Studying aneuploidy in the brain is complicated by the largely postmitotic state of adult neurons, limiting the methods that can be used. Therefore, many studies have used methods like interphase FISH, or DNA dyes such as DAPI or PI in combination with, for example, flow cytometry to determine the DNA/genome content of individual cells. Given the detrimental effect that aneuploidy has on cells, one would expect somatic cells of the brain to be perfectly euploid. A publication by Rehen et al. in 2001 challenged this view [19]. In this study, the authors quantified aneuploidy in embryonic mouse neuroblasts, adult cortex and lymphocytes using spectral karyotyping (SKY) and fluorescence in situ hybridization (FISH). They found ~33% of the 220 mouse neuroblast metaphase cells studied to be aneuploid as assessed by SKY, the great majority of which was hypoploid (98%). In contrast, of the adult mouse lymphocytes only 3% of the metaphase cells were identified as being aneuploid. In the same study, X and Y chromosome aneuploidy was assessed using FISH in adult mouse brain. They found X or Y chromosome aneuploidy occurring in 1.2% of the brain cells examined. The same rate of aneuploidy was found when comparing total adult nuclei with nuclei ≥10 μm, which are likely to be neurons. In comparison, the rate of X and Y chromosome aneuploidy in the mouse neuroblasts was ~10% (of which ~8% loss and 2% gain) [19]. In summary, these results suggest a high rate of aneuploidy in the developing mouse brain, and a much lower but still significant number of aneuploid cells in the adult mouse brain [20, 21]. A number of other studies reported similar aneuploidy rates in the developing human brain using interphase FISH. Aneuploidy rates up to 30–35% in the (developing) human brain were found, some studies reporting mainly chromosome losses [22, 23], another mainly chromosome gains [21]. The cause of aneuploidy in the developing brain was speculated to be mitotic segregation defects, since in dividing mouse neuronal progenitor cells lagging chromosomes and multipolar spindles have been found [24]. In contrast, there is little consistency in the aneuploidy rates reported in adult human brain. For example, the percentages of aneuploidy range from 0 up to 40: no aneuploidy was found in 2 normal brains (n = 200/chromosome/sample) [25], ~4% aneuploidy of chromosome 21 (n = 500–1000 per sample) [26], 1.3–7.0% aneuploidy per chromosome (n ≥ 500 for adult and ≥1000 for embryonic samples for each chromosome) [22] and 40% aneuploidy in the normal human brain (n = NA) [27]. All of these studies used FISH to count the chromosomes. A study performed by the group of Rehen, which combined several techniques, reported that aneuploid neurons seem to be integrated into the brain circuity like euploid cells and that aneuploid neurons can be activated and seem to be functional [28]. Taken together, although the rate of aneuploidy reported varies widely, most reports state that, especially in the developing brain, aneuploid cells are present at detectable frequencies in the normal brain.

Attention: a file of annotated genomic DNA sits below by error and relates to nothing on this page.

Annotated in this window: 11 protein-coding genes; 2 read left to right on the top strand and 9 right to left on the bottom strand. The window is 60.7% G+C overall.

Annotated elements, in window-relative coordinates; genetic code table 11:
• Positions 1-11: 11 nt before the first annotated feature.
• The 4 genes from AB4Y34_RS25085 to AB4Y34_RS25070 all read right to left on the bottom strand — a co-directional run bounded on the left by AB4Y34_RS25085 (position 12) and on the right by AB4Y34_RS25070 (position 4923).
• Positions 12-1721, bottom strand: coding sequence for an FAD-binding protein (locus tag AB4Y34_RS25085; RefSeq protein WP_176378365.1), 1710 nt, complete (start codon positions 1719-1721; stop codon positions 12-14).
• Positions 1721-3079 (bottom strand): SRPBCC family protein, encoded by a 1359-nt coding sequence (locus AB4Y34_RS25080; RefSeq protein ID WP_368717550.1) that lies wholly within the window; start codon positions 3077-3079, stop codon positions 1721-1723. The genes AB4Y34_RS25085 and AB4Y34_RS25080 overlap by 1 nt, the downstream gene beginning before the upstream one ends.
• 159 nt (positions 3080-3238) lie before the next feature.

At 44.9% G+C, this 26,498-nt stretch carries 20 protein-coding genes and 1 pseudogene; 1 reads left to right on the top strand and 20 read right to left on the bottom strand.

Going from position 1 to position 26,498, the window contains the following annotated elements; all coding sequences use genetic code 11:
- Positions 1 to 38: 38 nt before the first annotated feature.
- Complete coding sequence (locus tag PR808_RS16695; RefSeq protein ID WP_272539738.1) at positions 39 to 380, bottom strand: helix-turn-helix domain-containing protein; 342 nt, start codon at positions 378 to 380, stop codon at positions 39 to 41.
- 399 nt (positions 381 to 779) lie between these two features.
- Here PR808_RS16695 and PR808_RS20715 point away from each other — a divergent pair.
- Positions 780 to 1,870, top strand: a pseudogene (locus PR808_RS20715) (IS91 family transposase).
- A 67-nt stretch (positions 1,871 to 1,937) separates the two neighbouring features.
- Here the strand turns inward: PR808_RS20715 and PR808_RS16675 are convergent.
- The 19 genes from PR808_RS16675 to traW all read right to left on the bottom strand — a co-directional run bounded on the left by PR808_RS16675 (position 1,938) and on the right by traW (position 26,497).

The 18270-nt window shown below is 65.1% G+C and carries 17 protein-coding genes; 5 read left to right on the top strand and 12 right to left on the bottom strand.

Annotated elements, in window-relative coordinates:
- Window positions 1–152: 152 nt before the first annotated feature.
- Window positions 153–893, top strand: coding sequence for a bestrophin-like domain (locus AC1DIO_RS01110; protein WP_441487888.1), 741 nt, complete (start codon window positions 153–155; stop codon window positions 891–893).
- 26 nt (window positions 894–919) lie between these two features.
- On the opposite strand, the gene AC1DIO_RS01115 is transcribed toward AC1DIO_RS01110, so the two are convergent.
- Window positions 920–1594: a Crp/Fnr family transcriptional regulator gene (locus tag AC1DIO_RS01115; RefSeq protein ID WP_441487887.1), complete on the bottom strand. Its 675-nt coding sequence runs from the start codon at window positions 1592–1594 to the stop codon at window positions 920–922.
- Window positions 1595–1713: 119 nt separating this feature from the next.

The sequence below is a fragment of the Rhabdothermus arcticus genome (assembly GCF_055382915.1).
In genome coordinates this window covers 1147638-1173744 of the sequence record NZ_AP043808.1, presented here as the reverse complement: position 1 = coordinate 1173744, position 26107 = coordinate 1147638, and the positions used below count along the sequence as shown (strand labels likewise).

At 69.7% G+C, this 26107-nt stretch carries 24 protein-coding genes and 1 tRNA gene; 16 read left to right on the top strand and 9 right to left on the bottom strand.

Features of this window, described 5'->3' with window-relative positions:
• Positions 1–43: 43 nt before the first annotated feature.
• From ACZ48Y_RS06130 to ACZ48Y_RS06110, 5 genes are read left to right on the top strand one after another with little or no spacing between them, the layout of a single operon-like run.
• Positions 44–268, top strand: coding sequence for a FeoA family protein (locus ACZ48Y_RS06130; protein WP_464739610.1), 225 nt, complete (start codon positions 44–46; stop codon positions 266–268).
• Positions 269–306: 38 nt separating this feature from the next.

But if aneuploid cells are present in large numbers in the developing brain, and in lower quantities in the adult human brain, what happens during aging? An increase in aneuploidy for chromosome 17 and 21 was found in the hippocampus of aged individuals compared to young controls [29]. In sharp contrast, another study determined the number of cells with a DNA content above the diploid level in brain samples ranging from 30 to 90 years of age. They found a decrease in the number of cells exceeding the diploid level with age [30], but suggested that this might be due to a biased selection of “healthy aging” brains. Taken together, there appears to be little consensus on whether aneuploid cells are present in adult brains, their frequency, and changes during aging. An overview of previous studies on aneuploidy in the brain is shown in Table 1. To explain the high rates of aneuploidy in the brain, several of the above-discussed studies hypothesized that aneuploidy in fact might contribute to neuronal diversity. The human brain consists of approximately 100 billion neurons forming an estimated 0.15 quadrillion (1015) synapses, and there is a very high diversity of neurons [31]. Human brains have a high level of cellular heterogeneity, and it has been estimated that our brains might have as many as 10,000 different types of neurons [32]. All these different neurons work together to allow us to perform complex tasks. It is suggested that the presence of aneuploid neurons could be one of the mechanisms providing more variability and complexity to the human brain [14, 3234].